83. 83. Inlet Guide Vanes Direct intake duct air onto the first compressor stage rotor at the correct angle of attack Both stationary and variable angle inlet guide vanes may be used 12
84. 84. Inlet Guide Vanes 13
85. 85. Compressor Section It’s function is to supply air in sufficient quantity to satisfy the needs of the combustor Compressors operate on the principle of acceleration of air followed by diffusion to convert the acquired kinetic energy into a pressure rise 14
86. 86. Compressor Section A secondary purpose of the compressor section is to supply bleed air for use by the engine and aircraft systems Common bleed air uses are Cabin pressurisation Air Conditioning Aircraft pneumatic systems Anti icing, inflating door seals, suction 15
87. 87. Compressor Section There are two types of compressors Centrifugal flow Axial flow 16
88. 88. Centrifugal Compressor It consists of an impeller (rotor), a diffuser (stator) and a manifold. 17
89. 89. The principal differences between the two types of impellers are size and ducting arrangement. The double-entry type has a smaller diameter but is usually operated at a higher rotational speed to ensure enough airflow. The single-entry impeller permits convenient ducting directly to the impeller eye (inducer vanes) as opposed to the more complicated ducting necessary to reach the rear side of the double-entry type. Plenum Chamber This chamber is necessary for a double-entry compressor because air must enter the engine at almost right angles to the engine axis. To give a positive flow, air must surround the engine compressor at a positive pressure before entering the compressor. Single & double entry impellers 18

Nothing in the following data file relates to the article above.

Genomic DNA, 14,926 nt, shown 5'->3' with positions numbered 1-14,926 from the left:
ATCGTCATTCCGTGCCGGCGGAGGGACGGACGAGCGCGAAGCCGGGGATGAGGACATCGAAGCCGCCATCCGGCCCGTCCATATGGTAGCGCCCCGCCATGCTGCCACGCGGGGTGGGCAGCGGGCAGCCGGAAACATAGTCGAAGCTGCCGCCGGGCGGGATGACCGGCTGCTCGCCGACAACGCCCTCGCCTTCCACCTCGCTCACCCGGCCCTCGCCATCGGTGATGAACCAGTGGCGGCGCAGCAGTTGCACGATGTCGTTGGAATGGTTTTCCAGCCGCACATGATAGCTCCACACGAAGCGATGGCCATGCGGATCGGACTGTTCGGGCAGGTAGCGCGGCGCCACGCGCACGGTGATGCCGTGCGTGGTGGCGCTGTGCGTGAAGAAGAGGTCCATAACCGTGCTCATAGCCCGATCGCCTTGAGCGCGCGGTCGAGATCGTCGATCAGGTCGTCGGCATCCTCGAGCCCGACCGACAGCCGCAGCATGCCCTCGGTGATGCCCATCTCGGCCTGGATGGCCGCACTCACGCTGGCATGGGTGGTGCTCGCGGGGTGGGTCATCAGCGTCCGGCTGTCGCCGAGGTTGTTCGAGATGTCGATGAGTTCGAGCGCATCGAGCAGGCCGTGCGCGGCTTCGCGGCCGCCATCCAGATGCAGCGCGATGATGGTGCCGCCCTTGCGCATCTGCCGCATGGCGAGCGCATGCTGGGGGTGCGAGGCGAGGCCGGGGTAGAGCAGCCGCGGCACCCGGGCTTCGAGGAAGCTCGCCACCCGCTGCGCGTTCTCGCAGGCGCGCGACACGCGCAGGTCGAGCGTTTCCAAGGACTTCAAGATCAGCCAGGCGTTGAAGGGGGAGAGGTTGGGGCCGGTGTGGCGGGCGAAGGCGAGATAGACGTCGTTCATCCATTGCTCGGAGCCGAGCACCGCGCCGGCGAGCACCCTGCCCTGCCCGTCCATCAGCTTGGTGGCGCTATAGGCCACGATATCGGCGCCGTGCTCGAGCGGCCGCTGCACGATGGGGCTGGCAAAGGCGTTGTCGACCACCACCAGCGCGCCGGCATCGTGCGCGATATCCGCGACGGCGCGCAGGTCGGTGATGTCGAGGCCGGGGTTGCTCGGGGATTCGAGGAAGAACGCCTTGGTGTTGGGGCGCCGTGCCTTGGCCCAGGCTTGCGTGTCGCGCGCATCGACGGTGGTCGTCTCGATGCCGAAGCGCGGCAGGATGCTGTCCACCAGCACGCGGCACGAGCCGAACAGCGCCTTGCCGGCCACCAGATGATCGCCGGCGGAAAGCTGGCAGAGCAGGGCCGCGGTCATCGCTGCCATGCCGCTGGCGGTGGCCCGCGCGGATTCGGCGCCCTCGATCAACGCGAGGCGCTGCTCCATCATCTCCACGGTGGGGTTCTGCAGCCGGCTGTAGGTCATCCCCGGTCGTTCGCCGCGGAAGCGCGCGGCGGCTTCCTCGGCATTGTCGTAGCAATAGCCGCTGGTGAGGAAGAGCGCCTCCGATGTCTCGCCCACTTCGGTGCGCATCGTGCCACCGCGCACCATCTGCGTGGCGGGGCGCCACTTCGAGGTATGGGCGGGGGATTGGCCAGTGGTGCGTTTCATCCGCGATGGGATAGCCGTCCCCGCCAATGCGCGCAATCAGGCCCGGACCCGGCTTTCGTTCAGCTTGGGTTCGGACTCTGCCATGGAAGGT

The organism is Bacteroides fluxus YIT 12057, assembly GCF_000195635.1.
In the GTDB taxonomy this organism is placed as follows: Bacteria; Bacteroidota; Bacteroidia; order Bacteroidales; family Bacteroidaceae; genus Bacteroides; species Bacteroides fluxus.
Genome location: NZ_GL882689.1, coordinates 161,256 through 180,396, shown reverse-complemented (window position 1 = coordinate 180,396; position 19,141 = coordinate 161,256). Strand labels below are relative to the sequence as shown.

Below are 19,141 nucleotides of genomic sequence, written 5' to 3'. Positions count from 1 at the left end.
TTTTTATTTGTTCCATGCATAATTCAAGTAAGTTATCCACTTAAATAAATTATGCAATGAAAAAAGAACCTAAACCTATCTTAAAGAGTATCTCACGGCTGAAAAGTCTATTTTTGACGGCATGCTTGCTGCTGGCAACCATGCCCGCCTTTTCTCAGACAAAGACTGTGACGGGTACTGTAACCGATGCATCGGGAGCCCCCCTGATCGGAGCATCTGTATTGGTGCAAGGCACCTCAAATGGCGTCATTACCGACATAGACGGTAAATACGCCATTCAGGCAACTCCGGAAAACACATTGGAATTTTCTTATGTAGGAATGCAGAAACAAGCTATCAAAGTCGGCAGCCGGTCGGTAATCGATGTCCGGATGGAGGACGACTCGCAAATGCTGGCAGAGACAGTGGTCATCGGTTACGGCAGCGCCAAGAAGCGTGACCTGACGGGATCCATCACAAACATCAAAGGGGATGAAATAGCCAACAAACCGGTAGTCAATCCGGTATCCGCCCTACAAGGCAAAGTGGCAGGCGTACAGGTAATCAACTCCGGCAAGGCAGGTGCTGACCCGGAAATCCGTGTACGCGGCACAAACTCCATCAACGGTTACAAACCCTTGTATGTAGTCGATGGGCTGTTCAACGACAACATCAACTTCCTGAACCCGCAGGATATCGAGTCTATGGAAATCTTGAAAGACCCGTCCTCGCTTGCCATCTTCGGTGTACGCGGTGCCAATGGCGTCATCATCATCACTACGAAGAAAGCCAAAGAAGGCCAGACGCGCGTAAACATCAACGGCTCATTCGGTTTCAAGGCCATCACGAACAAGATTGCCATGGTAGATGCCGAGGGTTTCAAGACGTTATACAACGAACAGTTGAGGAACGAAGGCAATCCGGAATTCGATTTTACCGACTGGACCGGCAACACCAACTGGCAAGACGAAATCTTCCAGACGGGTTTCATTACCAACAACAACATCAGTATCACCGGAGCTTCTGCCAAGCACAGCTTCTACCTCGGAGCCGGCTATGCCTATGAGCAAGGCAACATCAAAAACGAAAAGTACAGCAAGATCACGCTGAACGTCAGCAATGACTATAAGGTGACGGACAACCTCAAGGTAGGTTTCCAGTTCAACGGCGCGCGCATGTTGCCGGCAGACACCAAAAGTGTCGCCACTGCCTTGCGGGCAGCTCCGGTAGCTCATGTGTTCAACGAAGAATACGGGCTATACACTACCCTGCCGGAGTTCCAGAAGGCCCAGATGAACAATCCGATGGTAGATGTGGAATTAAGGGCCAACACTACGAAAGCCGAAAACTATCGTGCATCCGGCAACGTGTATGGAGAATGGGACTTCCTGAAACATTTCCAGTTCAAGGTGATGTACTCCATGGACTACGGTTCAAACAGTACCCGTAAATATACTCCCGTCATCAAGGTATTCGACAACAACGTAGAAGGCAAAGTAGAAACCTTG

90. 90. Centrifugal Compressor Impellers 19
91. 91. Centrifugal Compressor 20
92. 92. Centrifugal Compressor 21
93. 93. Centrifugal Compressor Air enters the impeller at the hub and then flows outward through impeller blades The impeller imparts rotational and outward velocity to the air which then flows into the diffuser where divergent ducts convert velocity into pressure 22
94. 94. Centrifugal Compressor 23
95. 95. Centrifugal Compressor 24
96. 96. Advantages of Centrifugal Compressor High pressure rise (10:1) Good efficiency over a wide rotational speed range Robust Low cost 25
97. 97. Disadvantages of Centrifugal Compressor Large frontal area More than two stages is not practical because of the energy losses between stages 26
98. 98. Two stage centrifugal compressors Single stage 27
99. 99. Two stage centrifugal compressor 28
100. 100. Centrifugal Compressor Most common in rotorcraft and turboprop aircraft because of their robustness – more reliable on gravel runways 29
101. 101. Axial Compressor The airflow and compression occur parallel to the rotational axis of the compressor Air Flow 30
102. 102. Axial Compressor 31
103. 103. Axial Compressor 32
104. 104. Axial Compressor 33
105. 105. 34
106. 106. Axial Compressor 35
107. 107. Axial Compressor 36
108. 108. Axial Compressor 37
109. 109. Axial Compressor 38
110. 110. Variable stator vanes operation: They are operated by fuel pressure and scheduling is done by main engine control (fuel control unit). 39